Sadat-Weizman Meeting a Preview of Sunday's Summit
TEL AVIV (JTA)—Defense Minister Ezer Weizman returned from
Egypt Wednesday after two meetings with President Anwar Sadat in
Ismailia and two prolonged working sessions with Egyptian War
Minister Mohammed Gamassy near Alexandria. The Israeli defense chief
refused to reveal what subjects he discussed with Gamassy but stressed
that they dealt only with questions relating to Egypt, not the West Bank.
He said the purpose of his meetings with his Egyptian counterpart was to
find the right moves to the road toward peace, or, rather, what moves
would ensure Israel's security in peace time.
Weizman, who began consultations immediately with Premier Menahem
Begin in Jerusalem, told reporters at Ben-Gurion Airport that he might not
The Moods That
Make the New
be optimistic but was full of hope. It was learned that one subject he
discussed was the establishment of "hot line" telephone connections
between the Israeli Defense Ministry and the Egyptian defense estab-
lishment to prevent any possible outbreak of hostilities due to a mistake or
Weizman indicated that he might go to Egypt again before Begin and
Sadat hold their summit meeting at Ismailia Sunday. He said that would
be decided in the course of his consultations with Begin Wednesday night.
The meeting at the Prime Minister's residence was attended by Deputy
Premier Yigael Yadin and other senior Cabinet ministers.
(Continued on Page 6)
THE JEWISH NEWS
A Weekly Review
Commentary, Page 2
* of Jewish Events
Quest for Peace
of Israel's Social and
Editorial, Page 4
VOL. LXXII, No. 16 17515 W. Nine Mile, Suite 865, Southfield, Mich. 48075 424-8833 $12.00 Per Year: This Issue 30e December 23,1977
Criticsm of Menahem Begin Muted
peaceEffortsGaining - Momentum
With Apparent U.S. Endorsement
TEL AVIV (JTA) — Premier Menachem Begin returned from the U.S. Tuesday night
claiming that his peace proposals had "won tremendous support" from the Carter
Administration and leaders of both major American political parties. The Premier landed
- at Ben-Gurion Airport after a five-hour stop-over in London where he briefed Prime
Minister James Callaghan and Gen. Jean Francois Poncet, a special emissary of Presi-
dent Valery Giscard Estaing of France, on his proposals.
Begin appeared well-satisfied with the results of his five-day visit to Washington and
New York. "I went to the U.S. taking with me a good plan," he told reporters at the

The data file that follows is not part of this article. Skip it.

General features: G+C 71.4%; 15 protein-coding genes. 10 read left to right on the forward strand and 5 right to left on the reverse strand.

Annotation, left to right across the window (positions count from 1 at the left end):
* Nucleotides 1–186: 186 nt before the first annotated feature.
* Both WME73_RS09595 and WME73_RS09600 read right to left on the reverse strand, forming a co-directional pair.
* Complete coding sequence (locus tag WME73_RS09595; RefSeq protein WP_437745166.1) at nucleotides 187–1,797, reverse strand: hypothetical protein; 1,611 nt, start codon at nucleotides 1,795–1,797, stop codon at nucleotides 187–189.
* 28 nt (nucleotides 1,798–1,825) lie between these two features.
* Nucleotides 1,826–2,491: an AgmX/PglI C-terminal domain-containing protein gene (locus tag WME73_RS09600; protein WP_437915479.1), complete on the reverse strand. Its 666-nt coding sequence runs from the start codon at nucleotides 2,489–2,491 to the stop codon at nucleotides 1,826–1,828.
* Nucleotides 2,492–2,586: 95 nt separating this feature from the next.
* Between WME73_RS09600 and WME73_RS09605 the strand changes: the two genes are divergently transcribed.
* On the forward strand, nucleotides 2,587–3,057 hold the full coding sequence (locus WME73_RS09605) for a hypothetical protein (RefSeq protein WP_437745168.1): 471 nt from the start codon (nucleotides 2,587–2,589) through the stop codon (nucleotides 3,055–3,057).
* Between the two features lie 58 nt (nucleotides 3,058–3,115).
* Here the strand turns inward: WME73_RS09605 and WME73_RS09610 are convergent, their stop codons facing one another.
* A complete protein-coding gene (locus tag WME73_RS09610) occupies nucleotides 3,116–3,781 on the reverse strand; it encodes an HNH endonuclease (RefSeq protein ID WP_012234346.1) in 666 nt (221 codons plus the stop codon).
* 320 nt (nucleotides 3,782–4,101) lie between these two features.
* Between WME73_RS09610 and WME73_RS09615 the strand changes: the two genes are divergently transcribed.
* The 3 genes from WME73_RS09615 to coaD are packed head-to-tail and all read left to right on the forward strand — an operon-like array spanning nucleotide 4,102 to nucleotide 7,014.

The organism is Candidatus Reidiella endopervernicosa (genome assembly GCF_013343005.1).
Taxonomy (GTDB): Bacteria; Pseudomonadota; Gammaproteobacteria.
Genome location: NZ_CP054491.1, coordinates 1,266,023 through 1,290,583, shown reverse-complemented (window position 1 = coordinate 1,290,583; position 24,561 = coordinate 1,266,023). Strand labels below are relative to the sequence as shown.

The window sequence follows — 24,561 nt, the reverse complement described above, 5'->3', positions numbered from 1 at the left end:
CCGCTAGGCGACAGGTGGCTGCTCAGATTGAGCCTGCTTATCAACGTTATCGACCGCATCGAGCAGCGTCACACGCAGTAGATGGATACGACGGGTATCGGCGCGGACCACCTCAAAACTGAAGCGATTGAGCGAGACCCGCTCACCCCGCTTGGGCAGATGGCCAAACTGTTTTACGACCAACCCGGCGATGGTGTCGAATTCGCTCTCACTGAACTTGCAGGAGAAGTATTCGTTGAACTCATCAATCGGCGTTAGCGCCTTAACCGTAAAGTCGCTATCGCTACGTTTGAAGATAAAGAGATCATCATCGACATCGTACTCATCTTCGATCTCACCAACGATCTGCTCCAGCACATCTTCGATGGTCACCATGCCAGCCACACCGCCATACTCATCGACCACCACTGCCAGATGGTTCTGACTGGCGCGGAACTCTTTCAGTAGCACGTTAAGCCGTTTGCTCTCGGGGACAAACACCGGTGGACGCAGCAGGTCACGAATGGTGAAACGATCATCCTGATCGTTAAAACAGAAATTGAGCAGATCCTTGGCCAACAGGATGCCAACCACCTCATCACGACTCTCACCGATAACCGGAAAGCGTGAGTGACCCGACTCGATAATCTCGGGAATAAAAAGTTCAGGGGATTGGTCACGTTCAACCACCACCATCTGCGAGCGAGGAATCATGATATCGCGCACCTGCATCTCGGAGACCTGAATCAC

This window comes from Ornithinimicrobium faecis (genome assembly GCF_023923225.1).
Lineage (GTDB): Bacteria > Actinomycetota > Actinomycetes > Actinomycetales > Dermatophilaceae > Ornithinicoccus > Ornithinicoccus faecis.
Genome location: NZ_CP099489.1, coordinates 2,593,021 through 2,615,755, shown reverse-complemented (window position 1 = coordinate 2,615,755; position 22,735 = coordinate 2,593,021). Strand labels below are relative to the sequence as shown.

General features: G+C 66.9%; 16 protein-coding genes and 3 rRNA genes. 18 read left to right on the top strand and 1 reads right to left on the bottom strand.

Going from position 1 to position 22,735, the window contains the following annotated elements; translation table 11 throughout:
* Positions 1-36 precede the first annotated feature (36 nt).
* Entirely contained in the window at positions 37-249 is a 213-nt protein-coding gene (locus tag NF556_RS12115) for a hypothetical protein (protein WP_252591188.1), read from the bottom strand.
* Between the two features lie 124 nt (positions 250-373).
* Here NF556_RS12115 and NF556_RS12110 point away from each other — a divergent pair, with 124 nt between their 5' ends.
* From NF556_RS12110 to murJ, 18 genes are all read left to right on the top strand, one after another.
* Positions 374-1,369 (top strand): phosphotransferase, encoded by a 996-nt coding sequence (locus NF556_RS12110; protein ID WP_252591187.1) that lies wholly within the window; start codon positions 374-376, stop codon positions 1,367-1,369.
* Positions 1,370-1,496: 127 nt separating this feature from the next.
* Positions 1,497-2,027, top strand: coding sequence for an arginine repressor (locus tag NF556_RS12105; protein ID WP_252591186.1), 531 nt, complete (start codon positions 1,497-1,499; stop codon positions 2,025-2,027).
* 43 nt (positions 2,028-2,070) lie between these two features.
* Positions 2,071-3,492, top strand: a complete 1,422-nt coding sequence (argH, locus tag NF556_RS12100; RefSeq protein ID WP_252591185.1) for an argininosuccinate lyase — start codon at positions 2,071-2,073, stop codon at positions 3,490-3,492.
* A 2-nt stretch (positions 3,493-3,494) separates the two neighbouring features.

airport. "I am back today and I have good news with me. Our plan has won tre-
mendous support by the U.S. — by the President and his aides, the secretary of state
and others — as a fair basis for starting negotiations that will lead towards peace." He
said the plan also had the blessings of former President Gerald . Ford and former
Secretary of State Henry Kissinger.
Begin discussed the growing disquiet within his own Likud faction and especially
among his hard-core Herut supporters over elements of his peace plan as reported in
the press, particularly his offer of "self rule" to the Arabs of the West Bank and Gaza
Strip. Begin insisted that the plan in no way deviates from the precepts of Herut and
predicted that opposition would fade away once misunderstandings of his proposals
Nevertheless, the Premier's first order of business Wedneday was a meeting with
Likud leaders to explain the essence of his peace proposals. He convened the Cabinet in
special session Thursday and despite doubts expressed earlier in the week by some
ministers., he was expected to get unanimous endorsement of his peace package before
brings it to President Anwar Sadat of Egypt at their summit meeting in Ismailia Sunday.
, . , v
Moshe Arens, chairman of the Knesset's foreign affairs and security committee,
defended Begin against charges that he kept the Knesset in the dark about his plans
while speaking freely to U.S. Congressmen and the American media. Arens said it was
necwssary to reveal the principles of the plan to the media in order to ensure the
support of American public opinion.
Begin's return put a damper on criticism within Likud ranks and many MKs who
were complaining that his proposals were tantamount to endorsing a Palestinian
state were mute Wednesday. Herut firebrand Geula Cohen moderated her criticism
and expressed "basic confidence" in Begin's leadership.
Meanwhile, Labor Alignment leaders, whose only area of agreement in recent months
has been opposition to the Begin government's policies, were split on that issue.
Paradoxically, Begin's peace proposals have won the support from Labor's right and left .
wings. Only the center, led by Alignment Leader Shimon Peres, former Premier Yitzhak
Rabin and former Foreign Minister Yigal Allon continued to complain that Begin's "self
rule" plan would create the infrastructure for a Palestinian state. But they seemed to be
increasingly isolated within their own party.
Deputy Defense Minister Mordechai Zipori faced a barrage of criticism when he visited
several Golan Heights settlements this week.
The settlers demanded that he explain a published interview that quoted him as saying
that it was not impossible that some Golan settlements would find themselves under
Syrian sovereignty if a peace treaty. is signed with Damascus. Zipori claimed his
statement was not correctly interpreted. He said the government entertains no such
ideas and, in fact, plans to invest large sums on the Golan Heights. He said a
(Continued on Page 14)
,Menahem Begin and Jimmy Carter
Aliza Begin and Rosalyn Carter.